I'm not an avid true crime reader, but I'll be Gone in the Dark: One Woman's Obsessive Search for the Golden State Killer gripped me from the very beginning. I love it when authors reveal their personal connections/reasons for their interest in their subject(s); McNamara honestly reveals how her amateur sleuthing into the GSK case personally affected her. Whether it's justified or not, I'm wary of most true crime books because the genre can feel sensationalist to me; McNamara's sensitivity and genuine compassion for the victims and survivors of the brutal GSK read honest and true. McNamara died suddenly before she could complete her book; it was finished by her main researchers, complete with annotations and extracts from her drafts. This is a remarkable achievement. An arrest in the decades old Golden State Killer case was made several months after the book's publication.


Need more ideas? Here's what I'll be working on in the near future:

Pumpkin Spice Secrets (a newish middle-grade series that bridges the gap between children's and YA, for readers that want some boy-girl romance--and conflicts! Cute so far.)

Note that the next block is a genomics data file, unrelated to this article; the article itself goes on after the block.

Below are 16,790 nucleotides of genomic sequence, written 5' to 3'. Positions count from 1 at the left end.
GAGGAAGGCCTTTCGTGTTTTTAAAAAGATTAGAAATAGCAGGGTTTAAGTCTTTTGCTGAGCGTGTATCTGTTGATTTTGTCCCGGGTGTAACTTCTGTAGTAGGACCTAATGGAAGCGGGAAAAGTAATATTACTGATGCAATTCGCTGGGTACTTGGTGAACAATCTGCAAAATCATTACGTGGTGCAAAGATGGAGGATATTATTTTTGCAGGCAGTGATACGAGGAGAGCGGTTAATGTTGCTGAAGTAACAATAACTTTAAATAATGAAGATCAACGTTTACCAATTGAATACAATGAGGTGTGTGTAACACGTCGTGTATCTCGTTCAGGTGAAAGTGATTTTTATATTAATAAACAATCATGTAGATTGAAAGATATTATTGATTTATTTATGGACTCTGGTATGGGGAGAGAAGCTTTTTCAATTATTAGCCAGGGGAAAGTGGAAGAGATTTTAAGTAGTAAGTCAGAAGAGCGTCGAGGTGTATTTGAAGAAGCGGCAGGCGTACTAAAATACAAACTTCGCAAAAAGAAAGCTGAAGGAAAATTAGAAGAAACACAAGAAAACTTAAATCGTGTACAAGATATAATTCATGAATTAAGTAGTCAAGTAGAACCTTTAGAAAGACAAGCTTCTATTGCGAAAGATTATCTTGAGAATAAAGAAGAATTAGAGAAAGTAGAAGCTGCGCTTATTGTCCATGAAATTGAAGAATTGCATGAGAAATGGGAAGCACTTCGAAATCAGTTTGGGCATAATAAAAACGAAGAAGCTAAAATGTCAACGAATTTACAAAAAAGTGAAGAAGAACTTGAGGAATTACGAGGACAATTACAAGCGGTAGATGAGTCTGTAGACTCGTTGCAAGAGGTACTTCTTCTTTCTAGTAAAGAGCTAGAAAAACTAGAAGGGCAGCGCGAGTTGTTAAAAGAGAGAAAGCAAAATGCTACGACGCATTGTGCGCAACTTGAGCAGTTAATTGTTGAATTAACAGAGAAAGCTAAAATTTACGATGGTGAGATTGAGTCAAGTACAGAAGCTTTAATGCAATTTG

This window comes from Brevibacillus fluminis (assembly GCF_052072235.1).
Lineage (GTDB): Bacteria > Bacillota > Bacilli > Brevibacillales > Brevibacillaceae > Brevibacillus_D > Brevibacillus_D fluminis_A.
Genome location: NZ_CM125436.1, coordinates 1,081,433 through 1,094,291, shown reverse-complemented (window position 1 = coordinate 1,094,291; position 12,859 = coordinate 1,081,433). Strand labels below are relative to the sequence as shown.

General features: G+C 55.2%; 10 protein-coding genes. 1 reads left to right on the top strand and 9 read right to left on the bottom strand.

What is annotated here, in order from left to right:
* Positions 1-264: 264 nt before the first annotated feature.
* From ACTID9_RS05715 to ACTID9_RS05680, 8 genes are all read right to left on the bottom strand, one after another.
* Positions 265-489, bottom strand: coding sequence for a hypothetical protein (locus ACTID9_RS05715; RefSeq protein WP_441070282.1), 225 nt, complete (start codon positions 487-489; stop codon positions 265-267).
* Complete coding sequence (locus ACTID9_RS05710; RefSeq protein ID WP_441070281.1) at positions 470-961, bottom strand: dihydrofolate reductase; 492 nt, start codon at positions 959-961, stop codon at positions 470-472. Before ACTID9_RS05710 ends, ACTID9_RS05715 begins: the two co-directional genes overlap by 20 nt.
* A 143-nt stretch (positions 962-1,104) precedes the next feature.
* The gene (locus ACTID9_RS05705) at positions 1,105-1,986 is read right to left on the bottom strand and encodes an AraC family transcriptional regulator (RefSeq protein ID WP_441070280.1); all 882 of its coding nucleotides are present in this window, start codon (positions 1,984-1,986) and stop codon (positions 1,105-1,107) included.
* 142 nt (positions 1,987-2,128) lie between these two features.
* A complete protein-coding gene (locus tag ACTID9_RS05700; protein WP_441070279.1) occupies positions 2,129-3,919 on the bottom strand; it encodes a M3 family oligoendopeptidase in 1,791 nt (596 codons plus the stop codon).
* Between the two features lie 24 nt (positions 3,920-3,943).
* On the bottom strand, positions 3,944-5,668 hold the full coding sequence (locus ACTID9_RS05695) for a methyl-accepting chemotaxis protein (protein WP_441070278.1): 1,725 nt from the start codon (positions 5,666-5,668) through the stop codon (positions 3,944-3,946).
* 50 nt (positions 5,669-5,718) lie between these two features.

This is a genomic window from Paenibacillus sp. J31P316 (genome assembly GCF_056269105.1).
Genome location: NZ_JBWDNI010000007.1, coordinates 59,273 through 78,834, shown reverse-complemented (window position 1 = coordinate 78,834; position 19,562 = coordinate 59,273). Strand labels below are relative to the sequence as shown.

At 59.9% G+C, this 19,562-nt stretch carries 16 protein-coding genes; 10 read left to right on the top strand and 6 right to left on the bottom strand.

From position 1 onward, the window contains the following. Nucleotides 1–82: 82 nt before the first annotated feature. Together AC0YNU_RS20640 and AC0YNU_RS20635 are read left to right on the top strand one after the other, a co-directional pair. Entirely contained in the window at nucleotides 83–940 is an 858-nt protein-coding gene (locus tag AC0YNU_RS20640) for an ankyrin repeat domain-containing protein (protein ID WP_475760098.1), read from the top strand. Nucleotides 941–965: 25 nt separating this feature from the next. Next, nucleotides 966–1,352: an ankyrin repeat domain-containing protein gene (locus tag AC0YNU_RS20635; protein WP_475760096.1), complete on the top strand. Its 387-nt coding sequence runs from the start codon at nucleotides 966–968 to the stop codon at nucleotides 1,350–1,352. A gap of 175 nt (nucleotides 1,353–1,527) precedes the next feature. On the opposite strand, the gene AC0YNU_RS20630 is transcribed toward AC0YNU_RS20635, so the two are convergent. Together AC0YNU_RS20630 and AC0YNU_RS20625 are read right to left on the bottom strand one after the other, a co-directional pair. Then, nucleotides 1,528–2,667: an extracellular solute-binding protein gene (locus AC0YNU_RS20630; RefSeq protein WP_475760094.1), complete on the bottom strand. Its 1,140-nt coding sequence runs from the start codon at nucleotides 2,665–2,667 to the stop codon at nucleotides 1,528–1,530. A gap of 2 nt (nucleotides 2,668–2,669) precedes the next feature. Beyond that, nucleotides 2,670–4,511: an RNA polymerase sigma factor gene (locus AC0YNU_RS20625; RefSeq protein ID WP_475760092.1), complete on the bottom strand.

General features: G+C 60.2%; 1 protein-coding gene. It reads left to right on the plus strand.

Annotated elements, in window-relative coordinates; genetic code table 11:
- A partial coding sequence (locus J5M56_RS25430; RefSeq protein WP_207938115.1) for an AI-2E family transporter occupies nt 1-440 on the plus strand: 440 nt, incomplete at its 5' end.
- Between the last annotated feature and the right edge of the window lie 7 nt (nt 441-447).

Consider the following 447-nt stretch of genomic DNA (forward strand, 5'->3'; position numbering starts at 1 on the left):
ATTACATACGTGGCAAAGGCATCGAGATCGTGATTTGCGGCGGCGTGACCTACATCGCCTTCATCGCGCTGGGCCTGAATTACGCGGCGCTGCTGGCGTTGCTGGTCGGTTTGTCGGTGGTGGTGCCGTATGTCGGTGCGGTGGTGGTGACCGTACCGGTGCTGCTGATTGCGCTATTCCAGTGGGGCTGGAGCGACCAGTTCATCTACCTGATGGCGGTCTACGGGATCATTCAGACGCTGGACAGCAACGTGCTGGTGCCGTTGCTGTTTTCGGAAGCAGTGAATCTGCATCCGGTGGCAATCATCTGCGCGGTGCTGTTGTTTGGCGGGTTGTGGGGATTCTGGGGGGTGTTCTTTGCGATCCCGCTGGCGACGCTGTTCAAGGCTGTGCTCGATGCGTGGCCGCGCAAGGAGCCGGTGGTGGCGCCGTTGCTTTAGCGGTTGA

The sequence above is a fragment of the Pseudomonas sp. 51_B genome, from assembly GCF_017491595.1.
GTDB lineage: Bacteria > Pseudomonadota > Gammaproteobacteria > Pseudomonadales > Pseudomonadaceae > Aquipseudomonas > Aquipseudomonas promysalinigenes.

Ali: A Life (working on an idea for a history/biography project, so working my way through biographies and histories now!)

Give Me Some Truth (I thought Eric Gansworth's If I Ever Get Out of Here was exceptional; this has received amazing reviews)

Rome: A History in Seven Sackings (super excited about this one; all about how seven attacks on Rome have changed the city, starting from ancient times and ending with Germany's attack in 1943).

Crazy Rich Asians (always interested in reading books from different cultures; this one has been hard to come by due to the movie, so I need to read it fast)

There There (contemporary Native American literature about twelve Native people attending their annual powwow; eager to read this, as are other patrons, so will finish this soon)